I think the answer is
The number cannot contain a $5$, since deleting the $5$ means the result cannot end in $5$ or $0$.
If the number contains a $9$, then the sum of its digits is divisible by $9$. $1+2+3+4+6+7+8+9 = 40$ so if we wish the number to contain a $9$, it can have at most $7$ digits. If we want to pursue this path, we would have to exclude $4$ to guarantee divisibility by $9$. This leaves us to construct a $7$-digit number from $1,2,3,6,7,8,9$ with the given property.
The number must end in an even digit to ensure divisibility by each even number and also, the second-last digit must be even to ensure divisibility by the last digit.
If the last two digits are $26$ or $62$ then we cannot get divisibility by $8$. Hence, $8$ must be one of the last two digits.
Now suppose we wish to make the first two digits $97$ to get the maximum number possible. If we require $2$ to be the other one of the last two digits then the fourth and fifth digits must either be $31$ or $63$ to guarantee divisibility by $8$ when $8$ is deleted.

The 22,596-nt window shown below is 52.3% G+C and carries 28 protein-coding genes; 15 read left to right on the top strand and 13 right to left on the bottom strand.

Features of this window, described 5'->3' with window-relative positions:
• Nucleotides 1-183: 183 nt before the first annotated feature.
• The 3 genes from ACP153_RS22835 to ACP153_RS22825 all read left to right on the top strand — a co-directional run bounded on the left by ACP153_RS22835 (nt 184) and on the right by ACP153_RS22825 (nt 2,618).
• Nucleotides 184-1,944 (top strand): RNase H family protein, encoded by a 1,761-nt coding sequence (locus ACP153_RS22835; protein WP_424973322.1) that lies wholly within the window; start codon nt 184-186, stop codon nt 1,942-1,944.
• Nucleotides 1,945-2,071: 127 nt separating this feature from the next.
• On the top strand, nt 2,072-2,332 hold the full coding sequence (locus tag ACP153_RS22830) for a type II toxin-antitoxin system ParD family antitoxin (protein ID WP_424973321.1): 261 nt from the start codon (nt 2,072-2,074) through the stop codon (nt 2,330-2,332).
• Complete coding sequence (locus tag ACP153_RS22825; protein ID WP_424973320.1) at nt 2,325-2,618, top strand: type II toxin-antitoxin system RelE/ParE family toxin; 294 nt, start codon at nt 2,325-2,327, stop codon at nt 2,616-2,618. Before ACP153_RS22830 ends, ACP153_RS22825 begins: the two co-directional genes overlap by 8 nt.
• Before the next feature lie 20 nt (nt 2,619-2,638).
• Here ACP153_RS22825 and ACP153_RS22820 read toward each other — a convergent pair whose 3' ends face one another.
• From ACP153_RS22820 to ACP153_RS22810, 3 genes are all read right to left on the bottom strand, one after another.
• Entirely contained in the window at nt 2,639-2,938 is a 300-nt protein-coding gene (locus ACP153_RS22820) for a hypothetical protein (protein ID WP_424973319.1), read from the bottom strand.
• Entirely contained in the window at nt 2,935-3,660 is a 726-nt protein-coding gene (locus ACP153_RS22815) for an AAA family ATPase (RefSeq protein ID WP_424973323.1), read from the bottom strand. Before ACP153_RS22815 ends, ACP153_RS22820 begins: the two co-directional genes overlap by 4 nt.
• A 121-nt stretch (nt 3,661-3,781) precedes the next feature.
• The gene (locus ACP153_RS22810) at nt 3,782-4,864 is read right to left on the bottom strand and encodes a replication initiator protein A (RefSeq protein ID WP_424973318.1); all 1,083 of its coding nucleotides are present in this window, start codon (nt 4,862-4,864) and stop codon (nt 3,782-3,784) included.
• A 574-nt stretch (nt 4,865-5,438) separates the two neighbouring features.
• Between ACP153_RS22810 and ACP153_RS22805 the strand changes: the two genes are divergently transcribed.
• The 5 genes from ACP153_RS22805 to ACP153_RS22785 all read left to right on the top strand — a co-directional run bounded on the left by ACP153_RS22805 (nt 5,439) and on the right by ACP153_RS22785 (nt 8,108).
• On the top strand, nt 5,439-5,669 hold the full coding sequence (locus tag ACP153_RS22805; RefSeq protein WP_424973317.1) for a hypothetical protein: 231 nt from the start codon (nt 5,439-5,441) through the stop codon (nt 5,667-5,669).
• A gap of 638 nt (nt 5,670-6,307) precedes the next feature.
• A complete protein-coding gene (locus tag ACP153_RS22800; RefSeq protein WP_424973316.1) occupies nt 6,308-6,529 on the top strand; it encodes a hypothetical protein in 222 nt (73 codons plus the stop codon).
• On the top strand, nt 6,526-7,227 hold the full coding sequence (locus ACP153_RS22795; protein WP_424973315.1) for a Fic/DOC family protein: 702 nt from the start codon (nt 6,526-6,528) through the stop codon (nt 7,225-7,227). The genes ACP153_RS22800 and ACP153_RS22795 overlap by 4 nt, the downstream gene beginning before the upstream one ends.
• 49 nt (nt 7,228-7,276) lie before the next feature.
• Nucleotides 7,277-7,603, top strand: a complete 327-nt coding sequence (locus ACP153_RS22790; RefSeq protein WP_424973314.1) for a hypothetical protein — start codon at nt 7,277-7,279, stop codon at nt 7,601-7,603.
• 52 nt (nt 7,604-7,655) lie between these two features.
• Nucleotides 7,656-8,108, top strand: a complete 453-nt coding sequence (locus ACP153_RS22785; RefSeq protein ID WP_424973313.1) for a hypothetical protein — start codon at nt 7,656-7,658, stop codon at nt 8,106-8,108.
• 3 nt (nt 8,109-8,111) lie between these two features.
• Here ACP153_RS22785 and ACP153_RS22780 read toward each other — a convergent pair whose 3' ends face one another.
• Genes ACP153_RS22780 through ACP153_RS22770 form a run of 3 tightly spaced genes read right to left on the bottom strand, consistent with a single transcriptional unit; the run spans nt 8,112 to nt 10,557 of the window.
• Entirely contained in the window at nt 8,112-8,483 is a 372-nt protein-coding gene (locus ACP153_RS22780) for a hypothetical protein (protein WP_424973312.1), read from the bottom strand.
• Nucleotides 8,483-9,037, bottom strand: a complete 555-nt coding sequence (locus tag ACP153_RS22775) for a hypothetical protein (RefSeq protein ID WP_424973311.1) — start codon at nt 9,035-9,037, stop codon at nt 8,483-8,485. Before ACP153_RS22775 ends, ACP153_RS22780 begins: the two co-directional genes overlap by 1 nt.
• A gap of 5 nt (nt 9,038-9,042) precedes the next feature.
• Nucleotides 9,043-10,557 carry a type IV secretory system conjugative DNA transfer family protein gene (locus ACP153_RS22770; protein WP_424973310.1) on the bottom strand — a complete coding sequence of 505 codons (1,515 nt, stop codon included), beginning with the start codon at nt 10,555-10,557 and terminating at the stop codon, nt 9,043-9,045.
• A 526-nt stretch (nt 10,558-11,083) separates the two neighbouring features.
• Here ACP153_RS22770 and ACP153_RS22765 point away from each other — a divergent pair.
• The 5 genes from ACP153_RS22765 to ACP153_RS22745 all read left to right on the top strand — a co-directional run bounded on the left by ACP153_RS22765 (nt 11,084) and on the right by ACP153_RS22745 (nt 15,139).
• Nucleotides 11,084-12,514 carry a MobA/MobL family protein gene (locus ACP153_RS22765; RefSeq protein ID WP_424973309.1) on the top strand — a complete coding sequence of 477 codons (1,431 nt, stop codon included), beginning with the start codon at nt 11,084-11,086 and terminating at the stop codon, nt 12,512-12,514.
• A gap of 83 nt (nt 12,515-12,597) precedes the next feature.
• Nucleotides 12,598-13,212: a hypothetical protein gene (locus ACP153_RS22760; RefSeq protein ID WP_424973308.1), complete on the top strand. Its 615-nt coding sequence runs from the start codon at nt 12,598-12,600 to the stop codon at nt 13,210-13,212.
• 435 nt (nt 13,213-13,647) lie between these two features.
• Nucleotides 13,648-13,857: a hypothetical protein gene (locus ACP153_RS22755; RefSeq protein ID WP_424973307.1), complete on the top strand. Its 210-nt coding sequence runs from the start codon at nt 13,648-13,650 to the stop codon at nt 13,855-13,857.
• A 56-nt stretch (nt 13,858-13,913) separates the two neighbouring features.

Therefore, the numbers to test in this branch are $9763182, 9763128, 9716382$ and $9716328$. Only the last number passes divisibility by $7$ which is $9716328$ so this is our best answer is this branch.
Hence, we must have that the number begins with the digits $97$ and several of our unexplored branches can be discounted because numbers there will be strictly less than $9700000$.
There remains one branch to explore which is when $6$ is the other of the last two digits (there could be a possible larger solution here). In this case, the fourth and fifth digits must be $21$ or $13$ to ensure divisibility by $8$ when $8$ is deleted.
This leaves four numbers to test: $9732168, 9732186, 9721368, 9721386$.
Again, there is just one candidate which satisfies the divisibility by $7$ rule and that is $9721368$. This is bigger than our previous candidate and hence is the maximum.